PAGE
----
Updated: Feb 6, 2019
Most people would like to have a job, a boss, and a workplace they can engage with, as well as work that gives them a sense of purpose. This aspiration is embodied by a famous Steve Jobs statement: “Your work is going to fill a large part of your life, and the only way to be truly satisfied is to do what you believe is great work. And the only way to do great work is to love what you do.” In line, a recent report by the Conference Board shows that 96% of employees actively try to maintain a high level of engagement, even if many of them struggle to succeed.
In a similar vein, the scientific evidence suggests quite clearly that few things are more critical to an organization’s success than having an engaged workforce. When employees are engaged, they display high levels of enthusiasm, energy, and motivation, which translates into higher levels of job performance, creativity, and productivity. This means not only higher revenues and profits for organizations, but also higher levels of well-being for employees. In contrast, low engagement results in burnout, higher levels of turnover, and counterproductive work behaviors such as bullying, harassment, and fraud.
It is therefore not surprising that a great deal of research has been devoted to identifying the key determinants of engagement. Why is it that some people are more engaged — excited, moved, energized by their jobs — than others? Traditionally, this research has focused on the contextual or external drivers of engagement, such as the characteristics of the job, the culture of the organization, or the quality of its leaders. And although there is no universal formula to engage employees, it is generally true that people will feel more enthusiastic about their jobs when they are empowered to achieve something meaningful beyond their expectations, feel connected to others, and when they work in an environment — and for someone — that is fair, ethical, and rewarding, as opposed to a constant source of stress.
But despite the importance of these contextual drivers of engagement, how people feel about their job, boss, and workplace may also vary as a function of people’s own character traits. Indeed, even before organizations started talking about the need to “engage employees,” many managers appeared to regard motivation as something individuals brought with them to work — a characteristic of people they hired. This is why two individuals may have very different levels of engagement even when their job situation is nearly identical (e.g., they work for the same company, team, and boss), and why there is always demand for employees who display consistent levels of ambition, energy, and dedication, irrespective of the situation they are in.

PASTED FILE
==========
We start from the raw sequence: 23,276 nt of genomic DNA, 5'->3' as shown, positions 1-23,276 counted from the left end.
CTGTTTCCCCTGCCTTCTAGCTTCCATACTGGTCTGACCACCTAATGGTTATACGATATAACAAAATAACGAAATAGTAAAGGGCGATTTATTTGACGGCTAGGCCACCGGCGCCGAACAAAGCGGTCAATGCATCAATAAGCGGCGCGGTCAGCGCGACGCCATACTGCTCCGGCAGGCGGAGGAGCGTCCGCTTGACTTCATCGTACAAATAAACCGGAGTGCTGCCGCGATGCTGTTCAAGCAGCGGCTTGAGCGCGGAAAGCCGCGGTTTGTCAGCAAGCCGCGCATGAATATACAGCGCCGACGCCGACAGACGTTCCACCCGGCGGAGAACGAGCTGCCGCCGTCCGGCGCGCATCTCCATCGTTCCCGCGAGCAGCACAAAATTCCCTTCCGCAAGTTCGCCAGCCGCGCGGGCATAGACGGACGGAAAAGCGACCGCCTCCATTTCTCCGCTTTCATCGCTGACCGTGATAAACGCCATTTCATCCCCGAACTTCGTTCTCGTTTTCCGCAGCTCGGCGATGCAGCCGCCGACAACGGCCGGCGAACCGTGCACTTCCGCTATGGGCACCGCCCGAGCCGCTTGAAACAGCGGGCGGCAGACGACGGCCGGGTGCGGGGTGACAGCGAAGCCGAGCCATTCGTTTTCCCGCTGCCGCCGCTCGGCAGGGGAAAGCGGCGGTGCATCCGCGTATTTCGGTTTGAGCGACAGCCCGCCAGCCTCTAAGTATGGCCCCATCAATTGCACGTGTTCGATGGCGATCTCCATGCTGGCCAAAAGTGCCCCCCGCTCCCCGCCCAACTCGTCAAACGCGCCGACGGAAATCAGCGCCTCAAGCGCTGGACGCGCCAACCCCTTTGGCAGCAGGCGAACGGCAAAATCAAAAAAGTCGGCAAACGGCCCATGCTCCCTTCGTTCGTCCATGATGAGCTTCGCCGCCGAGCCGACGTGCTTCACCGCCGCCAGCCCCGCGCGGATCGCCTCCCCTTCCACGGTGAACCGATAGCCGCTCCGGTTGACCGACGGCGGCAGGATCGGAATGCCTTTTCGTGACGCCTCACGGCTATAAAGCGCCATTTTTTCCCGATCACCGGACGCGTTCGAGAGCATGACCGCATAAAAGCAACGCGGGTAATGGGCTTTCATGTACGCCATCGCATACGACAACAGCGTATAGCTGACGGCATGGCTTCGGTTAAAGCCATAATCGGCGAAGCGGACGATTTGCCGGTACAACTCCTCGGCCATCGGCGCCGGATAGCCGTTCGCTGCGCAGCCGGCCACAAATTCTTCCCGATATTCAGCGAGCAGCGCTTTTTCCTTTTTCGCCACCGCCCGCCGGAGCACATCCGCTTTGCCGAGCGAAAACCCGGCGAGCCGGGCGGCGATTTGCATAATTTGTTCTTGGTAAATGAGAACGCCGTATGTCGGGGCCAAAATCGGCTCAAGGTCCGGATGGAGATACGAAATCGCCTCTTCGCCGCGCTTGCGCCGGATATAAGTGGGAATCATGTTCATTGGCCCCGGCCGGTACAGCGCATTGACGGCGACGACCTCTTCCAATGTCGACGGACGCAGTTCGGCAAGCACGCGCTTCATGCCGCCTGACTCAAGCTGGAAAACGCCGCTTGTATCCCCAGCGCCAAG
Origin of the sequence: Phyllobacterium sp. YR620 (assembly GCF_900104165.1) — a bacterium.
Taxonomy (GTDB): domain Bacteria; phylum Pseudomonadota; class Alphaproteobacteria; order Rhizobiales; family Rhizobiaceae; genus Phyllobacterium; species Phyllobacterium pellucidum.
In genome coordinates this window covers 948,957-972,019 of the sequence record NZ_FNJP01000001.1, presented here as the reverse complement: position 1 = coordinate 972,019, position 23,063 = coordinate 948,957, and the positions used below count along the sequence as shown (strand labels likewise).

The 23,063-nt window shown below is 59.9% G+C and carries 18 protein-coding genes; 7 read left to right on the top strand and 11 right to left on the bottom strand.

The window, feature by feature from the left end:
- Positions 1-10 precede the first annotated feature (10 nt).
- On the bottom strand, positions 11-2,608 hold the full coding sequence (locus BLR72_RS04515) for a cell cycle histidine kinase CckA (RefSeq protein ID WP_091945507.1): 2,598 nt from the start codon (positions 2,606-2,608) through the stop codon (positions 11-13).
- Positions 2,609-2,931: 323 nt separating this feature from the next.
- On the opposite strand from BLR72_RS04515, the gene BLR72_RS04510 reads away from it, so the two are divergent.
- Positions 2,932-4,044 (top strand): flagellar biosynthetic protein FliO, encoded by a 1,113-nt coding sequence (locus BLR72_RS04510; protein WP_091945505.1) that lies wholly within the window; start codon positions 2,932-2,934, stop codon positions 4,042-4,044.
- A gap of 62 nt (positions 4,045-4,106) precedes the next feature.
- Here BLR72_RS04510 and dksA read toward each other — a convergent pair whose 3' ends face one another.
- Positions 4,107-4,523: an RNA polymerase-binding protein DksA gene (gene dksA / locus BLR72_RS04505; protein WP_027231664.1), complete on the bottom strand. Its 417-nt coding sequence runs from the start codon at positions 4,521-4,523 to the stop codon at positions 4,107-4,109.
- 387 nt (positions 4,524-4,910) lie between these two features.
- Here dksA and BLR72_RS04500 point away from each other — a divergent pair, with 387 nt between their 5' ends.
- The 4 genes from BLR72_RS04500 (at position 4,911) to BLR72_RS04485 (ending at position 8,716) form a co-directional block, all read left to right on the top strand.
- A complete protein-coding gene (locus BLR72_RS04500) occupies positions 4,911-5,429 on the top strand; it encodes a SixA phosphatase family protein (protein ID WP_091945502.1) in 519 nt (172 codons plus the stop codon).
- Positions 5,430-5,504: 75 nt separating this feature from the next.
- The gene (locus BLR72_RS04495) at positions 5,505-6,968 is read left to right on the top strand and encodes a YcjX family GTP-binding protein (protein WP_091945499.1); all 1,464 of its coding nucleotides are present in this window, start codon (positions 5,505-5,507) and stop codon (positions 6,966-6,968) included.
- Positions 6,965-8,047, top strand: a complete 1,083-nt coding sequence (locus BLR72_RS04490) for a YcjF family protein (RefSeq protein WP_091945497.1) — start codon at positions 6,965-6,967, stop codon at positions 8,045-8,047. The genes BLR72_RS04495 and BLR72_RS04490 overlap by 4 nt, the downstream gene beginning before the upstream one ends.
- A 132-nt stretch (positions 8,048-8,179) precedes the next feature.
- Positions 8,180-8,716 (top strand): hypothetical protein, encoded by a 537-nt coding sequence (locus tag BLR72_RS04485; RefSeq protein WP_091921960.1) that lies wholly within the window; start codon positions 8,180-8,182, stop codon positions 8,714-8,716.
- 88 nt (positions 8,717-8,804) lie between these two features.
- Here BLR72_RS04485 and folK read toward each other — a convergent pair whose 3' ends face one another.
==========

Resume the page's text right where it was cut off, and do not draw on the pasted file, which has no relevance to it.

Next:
This raises an obvious yet rarely discussed question, namely: how much of engagement is actually just personality? A recent meta-analysis provides some much needed data-driven answers. In this impressive study which synthesized data from 114 independent surveys of employees, comprising almost 45,000 participants from a wide range of countries — and mostly published academic studies, which met the standards for publication in peer-reviewed journals — the researchers set out to estimate the degree to which people differed in engagement because of their character traits. To illustrate this point, imagine that a friend tells you that she hates her job. Depending on how well you know her, you might question if her views are a genuine reflection of her dreadful job, or if they just reflect your friend’s glass-half-empty personality. Or think of when you read a Tripadvisor, Amazon, or IMDB review of a hotel/product/movie: to what degree does that review convey information about the object being rated, versus the person reviewing it? Even intuitively, it is clear that reviews are generally a mix of both, the rater and object being rated, and this could also apply to people’s evaluations of their work and careers.
Although the authors examined only the impact of personality on engagement — without considering the known contextual influences on it — their results were rather staggering: almost 50% of the variability in engagement could be predicted by people’s personality. In particular four traits: positive affect, proactivity, conscientiousness, and extroversion. In combination, these traits represent some of the core ingredients of emotional intelligence and resilience. Put another way, those who are positive, optimistic, hard-working, and outgoing tend to show more engagement at work. They are more likely to show up with energy and enthusiasm for what they do.
So if you want an engaged workforce, perhaps your best bet is to hire people who have an “engagable” personality? The recent study we reviewed suggests that doing so will actually boost your engagement levels (as measured by surveys) more than any intervention designed to improve leadership, or to craft the perfect job for people. However, while this may look like an attractive position to take for managers, particularly if they wish to make engagement an employee problem, there are four important caveats to consider: